They’ve played three games since the deadline, and they lost all three games. Each loss had its own unique spin on disappointment.
The Dallas Stars visited PNC Arena on Tuesday, just over 24 hours after the 3:00 pm deadline on Monday. A symphony of comical errors led to the game getting out of hand early as the Canes eventually lost 4-1 to Anton Khudobin and company.
The Colorado Avalanche posed an incredibly tough challenge for the Canes on Friday, but there was a lot to like in the group’s game. They played well enough to win, and they probably should have won after they put together one of their best periods of the seasons in the third period, clawing back from down 2-0, tying the game, and being in line to secure at least one crucial standings point with 3:00 left on the clock.
A defensive breakdown soured the upbeat vibes that Teuvo Teravainen supplied the sellout crowd via two goals in 121 second of in-game time. Andrei Svechnikov lost his man, Samuel Girard, and Girard beat Anton Forsberg. Then, with less than a minute left in the game, Jaccob Slavin airmailed a shot on an open net.
So, so close, but not close enough.
Then there was the disastrous first period in Montreal that saw Forsberg, who somewhat curiously played both ends of the back-to-back, get pelted with each of the game’s first ten shots on goal before the Canes could throw rubber at Montreal’s Charlie Lindgren.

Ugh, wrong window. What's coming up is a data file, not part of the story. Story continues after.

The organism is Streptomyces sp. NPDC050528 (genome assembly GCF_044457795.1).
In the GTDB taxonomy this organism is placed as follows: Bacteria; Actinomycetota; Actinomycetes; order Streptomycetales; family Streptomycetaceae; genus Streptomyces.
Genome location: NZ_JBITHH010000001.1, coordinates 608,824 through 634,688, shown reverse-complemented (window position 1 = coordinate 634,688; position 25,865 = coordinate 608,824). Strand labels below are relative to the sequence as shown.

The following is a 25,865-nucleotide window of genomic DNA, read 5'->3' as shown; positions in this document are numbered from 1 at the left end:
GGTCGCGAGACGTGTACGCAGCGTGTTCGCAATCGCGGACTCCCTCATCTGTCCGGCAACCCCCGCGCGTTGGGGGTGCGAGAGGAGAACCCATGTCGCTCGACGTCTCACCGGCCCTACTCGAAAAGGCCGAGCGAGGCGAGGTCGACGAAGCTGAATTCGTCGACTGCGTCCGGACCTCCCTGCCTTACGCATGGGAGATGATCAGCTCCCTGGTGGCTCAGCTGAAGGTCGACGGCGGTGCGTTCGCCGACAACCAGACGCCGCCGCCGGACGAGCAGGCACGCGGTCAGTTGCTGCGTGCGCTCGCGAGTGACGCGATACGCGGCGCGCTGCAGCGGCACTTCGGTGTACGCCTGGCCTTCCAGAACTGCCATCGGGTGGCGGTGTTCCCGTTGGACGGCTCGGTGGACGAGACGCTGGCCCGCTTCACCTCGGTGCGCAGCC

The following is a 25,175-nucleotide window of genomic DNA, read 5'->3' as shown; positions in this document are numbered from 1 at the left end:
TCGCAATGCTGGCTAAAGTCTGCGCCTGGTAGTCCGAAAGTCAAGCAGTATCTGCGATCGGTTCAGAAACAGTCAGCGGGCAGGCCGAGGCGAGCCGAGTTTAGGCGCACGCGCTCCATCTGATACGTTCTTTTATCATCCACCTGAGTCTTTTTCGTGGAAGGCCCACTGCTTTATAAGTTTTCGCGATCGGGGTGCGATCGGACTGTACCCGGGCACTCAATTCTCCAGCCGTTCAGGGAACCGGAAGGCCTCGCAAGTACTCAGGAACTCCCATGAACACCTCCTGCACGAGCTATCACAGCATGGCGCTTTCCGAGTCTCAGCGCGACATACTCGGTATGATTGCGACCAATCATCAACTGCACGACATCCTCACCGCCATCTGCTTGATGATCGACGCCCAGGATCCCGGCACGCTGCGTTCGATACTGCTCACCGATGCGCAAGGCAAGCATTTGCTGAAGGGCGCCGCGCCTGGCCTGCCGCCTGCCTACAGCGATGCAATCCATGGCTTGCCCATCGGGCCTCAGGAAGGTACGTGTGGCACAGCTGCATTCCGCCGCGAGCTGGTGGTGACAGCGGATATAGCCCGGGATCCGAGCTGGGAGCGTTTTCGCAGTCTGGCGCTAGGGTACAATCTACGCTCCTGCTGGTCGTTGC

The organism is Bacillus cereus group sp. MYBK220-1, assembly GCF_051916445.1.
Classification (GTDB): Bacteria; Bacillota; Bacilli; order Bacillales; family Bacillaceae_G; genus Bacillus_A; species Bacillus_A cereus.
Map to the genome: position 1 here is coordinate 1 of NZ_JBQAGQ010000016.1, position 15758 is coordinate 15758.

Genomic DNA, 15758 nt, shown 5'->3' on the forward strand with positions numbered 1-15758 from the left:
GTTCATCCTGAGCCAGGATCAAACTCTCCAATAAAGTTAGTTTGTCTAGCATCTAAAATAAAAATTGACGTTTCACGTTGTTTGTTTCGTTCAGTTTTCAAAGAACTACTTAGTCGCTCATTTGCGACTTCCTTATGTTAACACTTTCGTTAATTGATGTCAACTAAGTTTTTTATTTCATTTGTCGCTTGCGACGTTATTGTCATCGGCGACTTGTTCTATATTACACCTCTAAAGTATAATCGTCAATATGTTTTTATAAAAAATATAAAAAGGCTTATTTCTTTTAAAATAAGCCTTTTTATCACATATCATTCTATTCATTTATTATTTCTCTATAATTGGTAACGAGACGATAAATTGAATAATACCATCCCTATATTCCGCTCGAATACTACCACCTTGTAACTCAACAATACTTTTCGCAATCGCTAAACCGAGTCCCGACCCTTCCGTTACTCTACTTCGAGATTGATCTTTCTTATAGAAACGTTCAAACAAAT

It took a goalie change and a shuffling of the forward lines to spark a quality effort in the second half of the game, which to their credit, is exactly what happened.
A trio of point shots through traffic in front of the Montreal net led to three unanswered for the Canes, the last of which came with just 1:17 left in the third period. Momentum was on the Hurricanes’ side after laying an egg through 30 or so minutes. They had a very real chance to steal two points.
Instead, Teravainen opted to dump a puck in during the 3-on-3 overtime session and it led to a long breakaway goal for Jeff Petry.
The theme here is obvious, and very concerning if you’re banking on this team to figure it out in time to establish a spot in the Eastern Conference’s top eight. They simply aren’t starting on time - not even fashionably late, either.
Playoff teams don’t need 30-40 minutes to get to their game. Playoff teams don’t get scored on first in five consecutive games in late February when the time for beating around the bush is over and the results are all that matter.